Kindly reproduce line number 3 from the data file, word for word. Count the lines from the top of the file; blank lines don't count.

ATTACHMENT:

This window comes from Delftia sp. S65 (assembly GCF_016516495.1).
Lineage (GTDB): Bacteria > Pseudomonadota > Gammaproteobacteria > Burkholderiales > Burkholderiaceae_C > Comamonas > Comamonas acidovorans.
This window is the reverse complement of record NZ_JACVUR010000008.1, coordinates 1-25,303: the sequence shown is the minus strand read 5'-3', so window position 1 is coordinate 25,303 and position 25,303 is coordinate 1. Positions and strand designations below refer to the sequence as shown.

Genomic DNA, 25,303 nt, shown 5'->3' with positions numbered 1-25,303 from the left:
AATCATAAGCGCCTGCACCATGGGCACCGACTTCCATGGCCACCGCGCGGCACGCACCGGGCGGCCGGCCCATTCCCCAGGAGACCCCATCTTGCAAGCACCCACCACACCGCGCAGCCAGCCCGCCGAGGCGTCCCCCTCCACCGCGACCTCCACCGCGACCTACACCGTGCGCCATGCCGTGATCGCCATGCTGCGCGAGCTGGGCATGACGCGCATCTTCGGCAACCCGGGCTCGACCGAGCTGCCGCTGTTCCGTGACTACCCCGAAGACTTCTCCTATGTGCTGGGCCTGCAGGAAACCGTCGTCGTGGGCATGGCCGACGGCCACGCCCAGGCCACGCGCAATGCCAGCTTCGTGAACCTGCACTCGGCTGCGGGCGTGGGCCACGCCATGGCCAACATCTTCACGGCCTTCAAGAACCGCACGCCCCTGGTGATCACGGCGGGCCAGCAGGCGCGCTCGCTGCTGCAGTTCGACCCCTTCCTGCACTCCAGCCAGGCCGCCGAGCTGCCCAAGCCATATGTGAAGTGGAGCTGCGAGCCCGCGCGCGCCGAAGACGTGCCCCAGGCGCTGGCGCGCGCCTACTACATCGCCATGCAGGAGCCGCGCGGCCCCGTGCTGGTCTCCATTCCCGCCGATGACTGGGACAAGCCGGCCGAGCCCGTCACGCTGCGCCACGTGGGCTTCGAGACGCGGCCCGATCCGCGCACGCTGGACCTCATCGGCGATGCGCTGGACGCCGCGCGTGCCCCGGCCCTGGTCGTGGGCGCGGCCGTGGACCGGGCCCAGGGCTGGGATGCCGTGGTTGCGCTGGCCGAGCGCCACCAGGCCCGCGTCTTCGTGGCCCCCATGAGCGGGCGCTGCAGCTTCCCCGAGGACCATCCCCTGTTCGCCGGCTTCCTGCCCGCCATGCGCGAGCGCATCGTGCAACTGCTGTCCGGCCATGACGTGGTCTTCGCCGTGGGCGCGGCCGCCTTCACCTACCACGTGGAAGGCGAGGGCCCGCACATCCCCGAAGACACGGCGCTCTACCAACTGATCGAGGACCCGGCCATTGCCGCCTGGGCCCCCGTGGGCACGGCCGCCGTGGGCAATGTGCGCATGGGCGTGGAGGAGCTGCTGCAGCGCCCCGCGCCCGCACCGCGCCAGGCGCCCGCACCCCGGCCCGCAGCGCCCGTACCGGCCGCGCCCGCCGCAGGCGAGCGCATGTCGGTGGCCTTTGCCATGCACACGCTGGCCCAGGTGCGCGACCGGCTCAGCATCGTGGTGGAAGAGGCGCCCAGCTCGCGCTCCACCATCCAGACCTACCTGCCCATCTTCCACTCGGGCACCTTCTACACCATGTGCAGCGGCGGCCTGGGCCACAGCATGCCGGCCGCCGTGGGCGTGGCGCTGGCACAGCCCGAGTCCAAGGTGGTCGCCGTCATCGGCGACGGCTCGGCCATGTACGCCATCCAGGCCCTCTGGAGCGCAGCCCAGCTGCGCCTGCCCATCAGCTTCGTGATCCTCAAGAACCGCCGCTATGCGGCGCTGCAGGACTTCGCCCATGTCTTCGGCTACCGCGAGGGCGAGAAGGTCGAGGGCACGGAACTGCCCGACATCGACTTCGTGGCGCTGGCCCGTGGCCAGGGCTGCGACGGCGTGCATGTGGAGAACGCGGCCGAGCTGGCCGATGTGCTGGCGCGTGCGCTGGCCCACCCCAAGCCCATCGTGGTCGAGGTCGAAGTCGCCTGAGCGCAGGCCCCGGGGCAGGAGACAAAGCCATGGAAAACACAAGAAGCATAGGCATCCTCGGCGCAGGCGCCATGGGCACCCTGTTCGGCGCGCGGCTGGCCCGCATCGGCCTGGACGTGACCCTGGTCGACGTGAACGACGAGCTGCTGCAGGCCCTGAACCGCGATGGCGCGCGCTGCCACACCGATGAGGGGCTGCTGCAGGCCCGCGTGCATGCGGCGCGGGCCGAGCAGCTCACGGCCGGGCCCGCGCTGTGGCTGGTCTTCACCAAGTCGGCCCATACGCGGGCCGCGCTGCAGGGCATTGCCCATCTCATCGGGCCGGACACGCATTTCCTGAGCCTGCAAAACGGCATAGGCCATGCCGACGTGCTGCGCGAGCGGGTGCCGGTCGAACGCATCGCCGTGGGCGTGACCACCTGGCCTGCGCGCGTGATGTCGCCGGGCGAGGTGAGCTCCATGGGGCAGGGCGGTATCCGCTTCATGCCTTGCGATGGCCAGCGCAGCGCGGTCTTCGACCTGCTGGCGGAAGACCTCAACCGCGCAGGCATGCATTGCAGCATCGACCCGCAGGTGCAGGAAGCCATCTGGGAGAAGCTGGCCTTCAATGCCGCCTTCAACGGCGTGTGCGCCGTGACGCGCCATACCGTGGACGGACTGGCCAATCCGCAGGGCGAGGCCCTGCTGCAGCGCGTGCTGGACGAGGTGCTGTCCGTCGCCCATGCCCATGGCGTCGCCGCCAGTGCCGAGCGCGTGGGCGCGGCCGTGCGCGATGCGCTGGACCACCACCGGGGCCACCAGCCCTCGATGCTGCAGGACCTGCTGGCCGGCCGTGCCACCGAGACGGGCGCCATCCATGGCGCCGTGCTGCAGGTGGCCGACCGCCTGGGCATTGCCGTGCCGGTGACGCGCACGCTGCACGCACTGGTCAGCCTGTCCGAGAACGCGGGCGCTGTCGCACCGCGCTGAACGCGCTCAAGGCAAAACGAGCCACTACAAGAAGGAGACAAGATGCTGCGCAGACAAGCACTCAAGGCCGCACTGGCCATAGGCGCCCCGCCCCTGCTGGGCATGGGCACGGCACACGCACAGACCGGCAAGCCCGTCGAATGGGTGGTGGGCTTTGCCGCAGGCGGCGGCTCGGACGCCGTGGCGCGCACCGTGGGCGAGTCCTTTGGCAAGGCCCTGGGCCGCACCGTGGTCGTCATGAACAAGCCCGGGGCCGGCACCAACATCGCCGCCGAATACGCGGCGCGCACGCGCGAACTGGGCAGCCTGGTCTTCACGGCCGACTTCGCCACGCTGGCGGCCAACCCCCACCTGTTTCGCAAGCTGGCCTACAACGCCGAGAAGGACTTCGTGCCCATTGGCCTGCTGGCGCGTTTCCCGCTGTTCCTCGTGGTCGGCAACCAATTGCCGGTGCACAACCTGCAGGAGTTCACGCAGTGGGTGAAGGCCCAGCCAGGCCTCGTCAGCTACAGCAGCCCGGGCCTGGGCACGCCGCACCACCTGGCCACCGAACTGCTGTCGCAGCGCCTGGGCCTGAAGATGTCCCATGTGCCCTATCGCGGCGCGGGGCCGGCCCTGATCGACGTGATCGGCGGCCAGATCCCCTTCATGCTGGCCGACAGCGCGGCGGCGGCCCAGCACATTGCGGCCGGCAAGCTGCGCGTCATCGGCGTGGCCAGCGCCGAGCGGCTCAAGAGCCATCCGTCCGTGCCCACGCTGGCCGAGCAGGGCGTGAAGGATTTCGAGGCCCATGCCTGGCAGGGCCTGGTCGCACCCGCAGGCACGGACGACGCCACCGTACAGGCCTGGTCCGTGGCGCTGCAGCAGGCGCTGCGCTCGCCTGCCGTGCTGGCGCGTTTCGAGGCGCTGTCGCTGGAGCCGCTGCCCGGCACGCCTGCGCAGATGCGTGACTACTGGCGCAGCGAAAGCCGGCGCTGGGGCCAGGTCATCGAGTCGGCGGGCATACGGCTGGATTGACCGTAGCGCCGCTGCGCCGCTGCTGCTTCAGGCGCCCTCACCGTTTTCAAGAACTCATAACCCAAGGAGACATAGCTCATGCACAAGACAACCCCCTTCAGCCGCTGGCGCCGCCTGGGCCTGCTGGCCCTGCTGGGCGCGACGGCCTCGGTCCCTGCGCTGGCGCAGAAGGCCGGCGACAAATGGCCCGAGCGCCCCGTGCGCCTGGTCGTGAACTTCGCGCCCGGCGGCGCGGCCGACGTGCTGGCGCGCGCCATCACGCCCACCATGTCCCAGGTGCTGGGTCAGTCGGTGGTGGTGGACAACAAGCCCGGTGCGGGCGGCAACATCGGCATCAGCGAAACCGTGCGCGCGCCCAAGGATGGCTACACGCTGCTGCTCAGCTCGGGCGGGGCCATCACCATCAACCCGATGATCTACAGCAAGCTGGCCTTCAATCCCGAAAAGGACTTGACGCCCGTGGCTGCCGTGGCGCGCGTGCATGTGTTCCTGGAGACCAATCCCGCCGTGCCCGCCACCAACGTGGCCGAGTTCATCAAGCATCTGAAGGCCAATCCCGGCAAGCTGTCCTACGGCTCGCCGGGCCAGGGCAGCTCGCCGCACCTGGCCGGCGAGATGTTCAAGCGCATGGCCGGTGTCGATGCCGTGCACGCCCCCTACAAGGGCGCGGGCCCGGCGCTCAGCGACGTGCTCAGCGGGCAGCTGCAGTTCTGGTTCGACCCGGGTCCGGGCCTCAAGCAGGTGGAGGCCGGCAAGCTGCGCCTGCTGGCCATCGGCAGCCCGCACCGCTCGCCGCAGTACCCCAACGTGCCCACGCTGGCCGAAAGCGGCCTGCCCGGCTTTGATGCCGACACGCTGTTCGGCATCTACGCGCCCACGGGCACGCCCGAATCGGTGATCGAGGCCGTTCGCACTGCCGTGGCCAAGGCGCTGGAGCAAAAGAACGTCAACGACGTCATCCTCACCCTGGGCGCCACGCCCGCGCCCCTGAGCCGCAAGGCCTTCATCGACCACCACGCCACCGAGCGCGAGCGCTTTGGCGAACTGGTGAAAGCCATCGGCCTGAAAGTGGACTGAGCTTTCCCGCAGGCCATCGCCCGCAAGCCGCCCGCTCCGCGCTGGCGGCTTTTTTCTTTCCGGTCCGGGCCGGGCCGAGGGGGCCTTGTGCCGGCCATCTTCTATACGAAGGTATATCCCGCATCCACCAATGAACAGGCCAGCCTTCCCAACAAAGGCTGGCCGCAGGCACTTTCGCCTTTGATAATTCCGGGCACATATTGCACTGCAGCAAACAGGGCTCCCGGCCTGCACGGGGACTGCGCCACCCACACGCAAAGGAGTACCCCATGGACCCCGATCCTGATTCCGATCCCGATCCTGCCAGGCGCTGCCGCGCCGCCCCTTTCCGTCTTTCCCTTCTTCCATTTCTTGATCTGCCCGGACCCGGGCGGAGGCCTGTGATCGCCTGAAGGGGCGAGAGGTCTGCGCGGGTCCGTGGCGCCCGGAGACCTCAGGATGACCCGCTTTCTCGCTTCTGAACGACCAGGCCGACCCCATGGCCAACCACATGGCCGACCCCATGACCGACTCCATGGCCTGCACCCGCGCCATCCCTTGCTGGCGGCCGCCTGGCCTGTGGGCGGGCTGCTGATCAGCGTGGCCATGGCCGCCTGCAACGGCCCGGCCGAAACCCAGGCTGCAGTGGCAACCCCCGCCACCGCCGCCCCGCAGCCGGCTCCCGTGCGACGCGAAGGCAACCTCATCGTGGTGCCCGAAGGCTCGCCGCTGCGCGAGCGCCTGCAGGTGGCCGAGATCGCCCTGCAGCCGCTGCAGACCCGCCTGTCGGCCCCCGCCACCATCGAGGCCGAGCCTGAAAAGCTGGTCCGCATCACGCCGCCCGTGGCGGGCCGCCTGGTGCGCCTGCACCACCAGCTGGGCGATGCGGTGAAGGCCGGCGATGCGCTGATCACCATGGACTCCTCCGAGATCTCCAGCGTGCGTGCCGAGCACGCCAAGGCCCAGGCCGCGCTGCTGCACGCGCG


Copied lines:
This window is the reverse complement of record NZ_JACVUR010000008.1, coordinates 1-25,303: the sequence shown is the minus strand read 5'-3', so window position 1 is coordinate 25,303 and position 25,303 is coordinate 1. Positions and strand designations below refer to the sequence as shown.